Trudeau will attend the Kamloops ceremony marking the anniversary of the discovery of unmarked graves

WARNING: This story contains distressing details.

The prime minister will be in Kamloops, BC, on Monday to attend a special ceremony on the anniversary of the discovery of hundreds of suspicious unmarked graves on the grounds of a former residential school.

Details of Justin Trudeau’s participation in the Tk’emlúps te Secwépemc Le Escwicwéy̓ (The Disappeared) memorial were released Sunday night.

Trudeau is expected to attend the all-day memorial and meet with Tk’emlúps te Secwépemc Kúkpi7 (Chief) Rosanne Casimir and council members.

He is also expected to speak to the media at the event.

A monument is displayed outside the Kamloops Indian Residential School on June 4, 2021. (Ben Nelms/CBC)

Monday marks a year since a BC First Nation confirmed the discovery of possible unmarked graves at the site of the former Kamloops Indian Residential School, prompting a deeper investigation of the site as well as more searches around the world. country.

Preliminary information obtained via ground-penetrating radar in May 2021 showed there could be as many as 215 unmarked children’s burial sites near the school, though experts later said they suspected the number could be much higher since that only a small part of the site was inspected.

The National Center for Truth and Reconciliation (NCTR) has said, based on death records, that around 4,100 children died in residential schools in Canada, but the true total is much higher.

According to the Truth and Reconciliation Commission, a large number of indigenous children who were forcibly sent to residential schools never returned home.

Le Estcwicwéy̓ (The Disappeared)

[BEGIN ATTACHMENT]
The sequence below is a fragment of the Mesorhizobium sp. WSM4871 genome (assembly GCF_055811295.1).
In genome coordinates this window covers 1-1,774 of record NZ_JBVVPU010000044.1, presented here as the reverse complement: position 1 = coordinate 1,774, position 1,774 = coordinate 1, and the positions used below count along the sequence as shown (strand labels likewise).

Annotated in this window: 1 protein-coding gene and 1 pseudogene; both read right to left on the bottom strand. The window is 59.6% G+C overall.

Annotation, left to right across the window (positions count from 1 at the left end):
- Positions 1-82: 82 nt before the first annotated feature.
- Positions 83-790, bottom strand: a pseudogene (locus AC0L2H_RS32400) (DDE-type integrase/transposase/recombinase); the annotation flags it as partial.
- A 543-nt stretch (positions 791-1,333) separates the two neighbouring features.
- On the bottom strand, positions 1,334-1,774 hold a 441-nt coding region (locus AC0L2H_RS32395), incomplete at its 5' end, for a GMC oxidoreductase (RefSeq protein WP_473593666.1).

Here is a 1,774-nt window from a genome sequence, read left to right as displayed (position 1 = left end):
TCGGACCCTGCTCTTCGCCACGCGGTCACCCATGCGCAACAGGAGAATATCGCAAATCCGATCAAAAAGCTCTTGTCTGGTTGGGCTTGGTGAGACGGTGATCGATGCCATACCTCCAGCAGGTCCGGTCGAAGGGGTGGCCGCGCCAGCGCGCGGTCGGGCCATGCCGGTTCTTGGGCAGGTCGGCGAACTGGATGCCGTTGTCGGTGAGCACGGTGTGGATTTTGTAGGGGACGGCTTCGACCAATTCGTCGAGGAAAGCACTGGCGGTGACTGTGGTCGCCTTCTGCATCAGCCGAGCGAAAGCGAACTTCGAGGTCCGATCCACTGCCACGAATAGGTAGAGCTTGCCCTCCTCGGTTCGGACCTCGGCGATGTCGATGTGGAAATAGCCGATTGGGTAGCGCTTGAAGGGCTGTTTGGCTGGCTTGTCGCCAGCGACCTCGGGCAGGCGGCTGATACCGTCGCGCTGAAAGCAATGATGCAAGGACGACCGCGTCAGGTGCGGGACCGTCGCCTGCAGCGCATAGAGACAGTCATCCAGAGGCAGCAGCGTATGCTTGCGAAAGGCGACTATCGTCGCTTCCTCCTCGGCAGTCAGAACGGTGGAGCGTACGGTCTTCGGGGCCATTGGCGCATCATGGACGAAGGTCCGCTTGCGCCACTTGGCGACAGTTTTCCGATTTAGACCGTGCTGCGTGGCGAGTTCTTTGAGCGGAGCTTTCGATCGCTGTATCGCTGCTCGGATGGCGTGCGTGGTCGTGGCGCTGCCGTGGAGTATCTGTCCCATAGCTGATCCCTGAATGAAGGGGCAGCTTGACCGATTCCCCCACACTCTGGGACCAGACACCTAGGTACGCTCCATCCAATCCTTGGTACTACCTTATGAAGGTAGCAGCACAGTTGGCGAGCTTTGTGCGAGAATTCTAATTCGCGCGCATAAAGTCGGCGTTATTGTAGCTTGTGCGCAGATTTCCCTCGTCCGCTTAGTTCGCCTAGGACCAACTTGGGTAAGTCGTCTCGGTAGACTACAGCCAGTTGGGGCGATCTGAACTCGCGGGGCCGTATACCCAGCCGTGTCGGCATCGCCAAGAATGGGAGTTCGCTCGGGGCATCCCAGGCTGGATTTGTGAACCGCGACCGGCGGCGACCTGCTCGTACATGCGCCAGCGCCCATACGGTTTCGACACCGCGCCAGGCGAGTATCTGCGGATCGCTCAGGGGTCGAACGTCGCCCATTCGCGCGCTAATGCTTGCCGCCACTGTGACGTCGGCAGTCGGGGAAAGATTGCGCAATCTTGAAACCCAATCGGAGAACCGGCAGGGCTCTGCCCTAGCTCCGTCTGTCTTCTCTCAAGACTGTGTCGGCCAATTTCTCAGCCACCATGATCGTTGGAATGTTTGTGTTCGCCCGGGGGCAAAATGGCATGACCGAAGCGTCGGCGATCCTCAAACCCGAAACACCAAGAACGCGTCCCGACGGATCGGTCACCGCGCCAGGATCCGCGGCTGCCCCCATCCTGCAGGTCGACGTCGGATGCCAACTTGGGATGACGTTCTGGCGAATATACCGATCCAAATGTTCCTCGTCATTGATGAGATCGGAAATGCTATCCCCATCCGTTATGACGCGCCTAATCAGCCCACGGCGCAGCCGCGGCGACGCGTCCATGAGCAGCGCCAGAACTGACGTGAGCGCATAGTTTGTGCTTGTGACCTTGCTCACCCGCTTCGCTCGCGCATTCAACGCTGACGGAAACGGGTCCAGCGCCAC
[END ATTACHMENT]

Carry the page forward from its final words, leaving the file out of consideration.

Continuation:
The Kamloops Indian Residential School operated from 1890 to 1969, when the federal government took over administration from the Catholic Church to operate it as a residence for a day school, until it closed in 1978.

As many as 500 children from First Nations communities in BC and beyond are reported to have been enrolled in school at any given time, according to the NCTR.

Monday’s event kicks off at 5 a.m. PT at the Tk̓emlúps Powwow Arbor with a sunrise ceremony, followed by prayers and song throughout the morning. Singing, dancing and partying will complete the afternoon, with a closing prayer around 7 pm It is open to the public.

In October, Trudeau visited the Tk’emlúps te Secwe̓pemc Nation and apologized in person for not responding to an invitation to join the community on the first National Truth and Reconciliation Day on September 30.

Trudeau is pictured with Tk’emlups Kúkpi7 (Chief) Rosanne Casimir during a meeting in front of the former Kamloops Indian Residential School in Kamloops, BC on October 18, 2021. (Ben Nelms/CBC)

Since the findings, the federal government has committed more than $320 million for residential school site searches and support for survivors and their families.

In January 2022, the government reached an agreement with the NCTR to release thousands of documents on residential schools.

Pope Francis confirmed his plans to visit Canada in July and, while he will not stop in Kamloops, he is expected to formally apologize to survivors and their families on behalf of the church.


Support is available for anyone affected by the lingering effects of residential school and those who are affected by the latest reports.

A National Indian Residential Schools Crisis Line has been established to provide support to residential school survivors and other affected individuals. People can access crisis and emotional referral services by calling the 24-hour national crisis line: 1-866-925-4419.


Do you have information on unmarked graves, children who never came home, or residential school staff and operations? Email your suggestions to CBC’s new indigenous-led team investigating residential schools: WhereAre They@cbc.ca.

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